Even in the most harmonious of offices, dealing with conflict often plays a part in the day-to-day working environment. With a variety of personalities which can sometimes clash, tempers may flare – impacting negatively on productivity. The mark of a good manager, however, is being able to resolve these incidents and keep morale high in the process.
That said, because of its potentially high cost, some employees and managers tend to avoid or mishandle conflict because they don’t want to deal with its consequences, or they simply aren’t trained to do so. Avoiding attempts to handle problems in the office can result in a negative environment, re-enforcing office politics and fuelling biases. The right processes should be in place to help managers address things in an appropriate manner.
As we outline below, there’s more to it than simply getting HR involved. While they can train managers on effective conflict-resolution strategies, it’s not always up to them to resolve issues in the workplace. To help you control any difficult situations you may have to deal with, here we provide a collection of methods you can use to deal with office conflicts.
A big part of managing conflict is knowing when to act. Say, for example, an employee’s behaviour is negatively impacting the performance of those around them. If you attempt to step in too early, you might be lacking any evidence or proof of any wrongdoing.
On the other hand, try to avoid leaving it too late. If everyone else is aware that it must be dealt with and you still aren’t doing anything about it, then you risk losing authority and credibility among those you lead.
No matter how big your team is, the mixing pot of people means there’ll be all manner of personalities in the workforce. Skilled managers will identify and respect the differences in their team and take differing viewpoints into account when resolving problems staff may be having. As the company becomes more and more diverse in terms of both generation and culture, finding resolutions for every type of conflict could become more difficult.
Adopting a respectful approach is a good way of understanding the conflict. As a leader, recognise that each employee represents a singular, unique opportunity to grow and develop. Rather than being comfortable dealing with those you naturally gravitate towards and trust, moving out of your comfort zone is a big step in dealing with conflict and furthering your own skills as a manager. If you aren’t comfortable with certain employees, you only serve to widen the gap between you and them, undervaluing their skills as a result.
Following on from the previous point, an essential quality that managers must have is their sense of self-awareness. In order to identify the problem properly, you must set aside preconceived ideas and biases, which impacts how you react, both physically and emotionally, in these situations.
Don’t prepare what you want to say in response to something in advance, but rather, listen to what the relevant parties have to say, and directly respond. While agreeing with the employee isn’t necessary, your response should be based on putting yourself in their shoes and appreciating the fact that their discontent has a different perspective to yours.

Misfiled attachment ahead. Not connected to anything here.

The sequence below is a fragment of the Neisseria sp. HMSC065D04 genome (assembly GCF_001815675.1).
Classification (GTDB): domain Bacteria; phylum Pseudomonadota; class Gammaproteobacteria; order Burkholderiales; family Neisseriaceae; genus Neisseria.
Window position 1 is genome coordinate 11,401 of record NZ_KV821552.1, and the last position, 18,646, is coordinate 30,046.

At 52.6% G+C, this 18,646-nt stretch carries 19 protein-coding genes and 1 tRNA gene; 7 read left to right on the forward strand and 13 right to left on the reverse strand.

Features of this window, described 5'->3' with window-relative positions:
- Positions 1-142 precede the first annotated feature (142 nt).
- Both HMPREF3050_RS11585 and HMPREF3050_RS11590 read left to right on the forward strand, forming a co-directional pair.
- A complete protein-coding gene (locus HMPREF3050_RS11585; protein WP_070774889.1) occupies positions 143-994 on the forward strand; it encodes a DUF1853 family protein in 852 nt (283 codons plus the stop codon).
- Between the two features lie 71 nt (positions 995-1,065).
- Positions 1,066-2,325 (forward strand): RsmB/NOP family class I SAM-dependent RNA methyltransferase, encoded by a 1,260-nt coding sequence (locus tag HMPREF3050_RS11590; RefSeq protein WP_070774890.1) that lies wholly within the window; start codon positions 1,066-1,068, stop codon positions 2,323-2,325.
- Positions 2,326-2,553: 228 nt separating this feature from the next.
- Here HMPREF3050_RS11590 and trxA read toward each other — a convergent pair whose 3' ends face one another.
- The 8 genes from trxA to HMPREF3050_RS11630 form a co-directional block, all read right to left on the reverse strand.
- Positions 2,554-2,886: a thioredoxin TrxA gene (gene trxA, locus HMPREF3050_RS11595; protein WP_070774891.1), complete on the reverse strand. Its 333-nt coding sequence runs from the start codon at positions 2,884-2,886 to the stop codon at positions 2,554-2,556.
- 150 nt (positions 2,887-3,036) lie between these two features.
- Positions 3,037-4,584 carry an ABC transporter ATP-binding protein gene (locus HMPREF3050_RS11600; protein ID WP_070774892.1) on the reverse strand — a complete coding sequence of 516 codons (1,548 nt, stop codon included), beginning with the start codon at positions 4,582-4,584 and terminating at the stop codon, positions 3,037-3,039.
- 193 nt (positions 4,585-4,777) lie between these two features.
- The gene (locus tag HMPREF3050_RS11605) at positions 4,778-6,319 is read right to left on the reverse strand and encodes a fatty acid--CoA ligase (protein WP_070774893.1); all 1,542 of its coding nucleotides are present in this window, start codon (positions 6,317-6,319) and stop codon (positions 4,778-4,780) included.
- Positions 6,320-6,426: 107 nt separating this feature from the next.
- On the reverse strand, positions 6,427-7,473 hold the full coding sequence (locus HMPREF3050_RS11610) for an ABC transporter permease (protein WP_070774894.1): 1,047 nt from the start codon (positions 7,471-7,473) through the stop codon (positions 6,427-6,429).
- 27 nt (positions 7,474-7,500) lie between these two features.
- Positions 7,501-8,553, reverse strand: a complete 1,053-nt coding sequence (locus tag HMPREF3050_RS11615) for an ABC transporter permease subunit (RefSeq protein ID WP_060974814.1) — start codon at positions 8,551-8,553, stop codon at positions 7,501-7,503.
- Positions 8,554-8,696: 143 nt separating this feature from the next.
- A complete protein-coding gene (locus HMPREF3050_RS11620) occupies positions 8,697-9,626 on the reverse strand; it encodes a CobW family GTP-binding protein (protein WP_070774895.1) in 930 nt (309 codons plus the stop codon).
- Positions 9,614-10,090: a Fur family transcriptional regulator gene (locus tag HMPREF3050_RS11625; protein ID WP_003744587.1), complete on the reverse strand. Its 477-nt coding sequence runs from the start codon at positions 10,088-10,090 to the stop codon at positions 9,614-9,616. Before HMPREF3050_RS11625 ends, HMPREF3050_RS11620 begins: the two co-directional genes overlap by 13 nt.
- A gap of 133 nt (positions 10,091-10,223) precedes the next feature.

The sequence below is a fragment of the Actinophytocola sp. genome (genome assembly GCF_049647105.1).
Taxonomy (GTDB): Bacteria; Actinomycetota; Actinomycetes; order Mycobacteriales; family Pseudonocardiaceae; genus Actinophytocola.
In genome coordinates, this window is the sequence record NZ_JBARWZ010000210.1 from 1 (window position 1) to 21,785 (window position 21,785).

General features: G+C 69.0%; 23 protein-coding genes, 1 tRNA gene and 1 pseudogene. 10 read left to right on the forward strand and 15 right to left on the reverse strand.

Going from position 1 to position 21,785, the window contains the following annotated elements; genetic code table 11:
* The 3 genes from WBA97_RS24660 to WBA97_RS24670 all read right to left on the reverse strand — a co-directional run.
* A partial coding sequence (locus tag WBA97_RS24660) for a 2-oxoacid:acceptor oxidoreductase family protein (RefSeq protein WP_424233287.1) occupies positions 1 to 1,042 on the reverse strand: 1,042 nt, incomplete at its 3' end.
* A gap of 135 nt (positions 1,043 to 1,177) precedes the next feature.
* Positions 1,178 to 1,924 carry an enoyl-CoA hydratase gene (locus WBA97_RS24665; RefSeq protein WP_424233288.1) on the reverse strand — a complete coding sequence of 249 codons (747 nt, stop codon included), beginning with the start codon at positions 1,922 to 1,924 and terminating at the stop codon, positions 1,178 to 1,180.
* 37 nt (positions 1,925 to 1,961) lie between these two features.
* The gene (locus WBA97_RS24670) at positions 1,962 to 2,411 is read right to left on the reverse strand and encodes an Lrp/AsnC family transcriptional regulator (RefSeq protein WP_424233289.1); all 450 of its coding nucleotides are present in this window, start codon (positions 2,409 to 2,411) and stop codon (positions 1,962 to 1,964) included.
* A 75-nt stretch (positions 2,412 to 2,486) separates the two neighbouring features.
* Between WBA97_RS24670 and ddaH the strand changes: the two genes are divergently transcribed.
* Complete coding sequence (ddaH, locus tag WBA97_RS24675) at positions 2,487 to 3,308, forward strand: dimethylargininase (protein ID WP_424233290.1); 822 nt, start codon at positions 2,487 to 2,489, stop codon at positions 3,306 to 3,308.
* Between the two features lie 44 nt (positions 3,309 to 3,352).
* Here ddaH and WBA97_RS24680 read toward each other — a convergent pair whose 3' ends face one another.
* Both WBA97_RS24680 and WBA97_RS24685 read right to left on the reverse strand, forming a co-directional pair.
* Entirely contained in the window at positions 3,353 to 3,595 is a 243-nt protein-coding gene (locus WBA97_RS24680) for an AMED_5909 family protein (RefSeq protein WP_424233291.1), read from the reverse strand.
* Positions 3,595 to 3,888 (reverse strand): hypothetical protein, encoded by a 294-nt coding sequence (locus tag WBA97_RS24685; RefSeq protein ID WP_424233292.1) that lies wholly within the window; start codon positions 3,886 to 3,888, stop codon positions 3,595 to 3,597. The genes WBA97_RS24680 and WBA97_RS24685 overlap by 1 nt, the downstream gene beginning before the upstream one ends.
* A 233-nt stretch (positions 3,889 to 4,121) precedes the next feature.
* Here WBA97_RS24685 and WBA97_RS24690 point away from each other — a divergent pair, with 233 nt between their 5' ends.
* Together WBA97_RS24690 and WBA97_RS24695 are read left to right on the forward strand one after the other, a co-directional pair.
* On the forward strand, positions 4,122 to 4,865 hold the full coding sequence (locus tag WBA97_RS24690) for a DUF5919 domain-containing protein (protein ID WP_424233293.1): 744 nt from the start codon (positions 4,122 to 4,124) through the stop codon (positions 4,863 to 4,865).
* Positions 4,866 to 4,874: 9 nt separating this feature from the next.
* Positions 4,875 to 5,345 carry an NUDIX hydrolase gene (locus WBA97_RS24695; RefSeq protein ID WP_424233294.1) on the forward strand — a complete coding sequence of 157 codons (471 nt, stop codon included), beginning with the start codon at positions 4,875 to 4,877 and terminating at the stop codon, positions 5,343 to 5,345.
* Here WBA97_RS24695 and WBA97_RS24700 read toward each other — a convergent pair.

Improve your listening skills by removing distractions such as checking your email or looking at your phone. Poor body language also gives off a bad impression and implies resistance to what your employee might want to state. Unfold those arms, and don’t be tempted to look at the clock; people don’t want to feel like they may be wasting your time. Ask questions often to make sure you’re on the same page as each other.
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That said, it’s not enough to merely give the impression that you’re understanding employees. Being an empathetic person allows your team to feel that they’re being emotionally supported and can help recognise the link between others’ emotions and how they behave. Take an interest in your employees’ lives outside of work, by showing them that you care they will respond to your efforts by developing trust in you.
Moving towards involving HR should be your last option as a manager, and you should look at different avenues of conflict resolution before escalating the situation to them. If you’ve attempted to speak to those involved, or scoured the employee code of conduct and still haven’t reached a resolution, then this should be when you seek the advice and involvement of HR.
Take time to consider if this is a one-time-only occurrence or the latest in a line of ongoing situations. If it’s the latter, then HR can help you create things such as performance improvement plans, as well as timelines over which you should expect behavioural change. However, if there’s been an obvious violation of conduct, then HR should be involved immediately.
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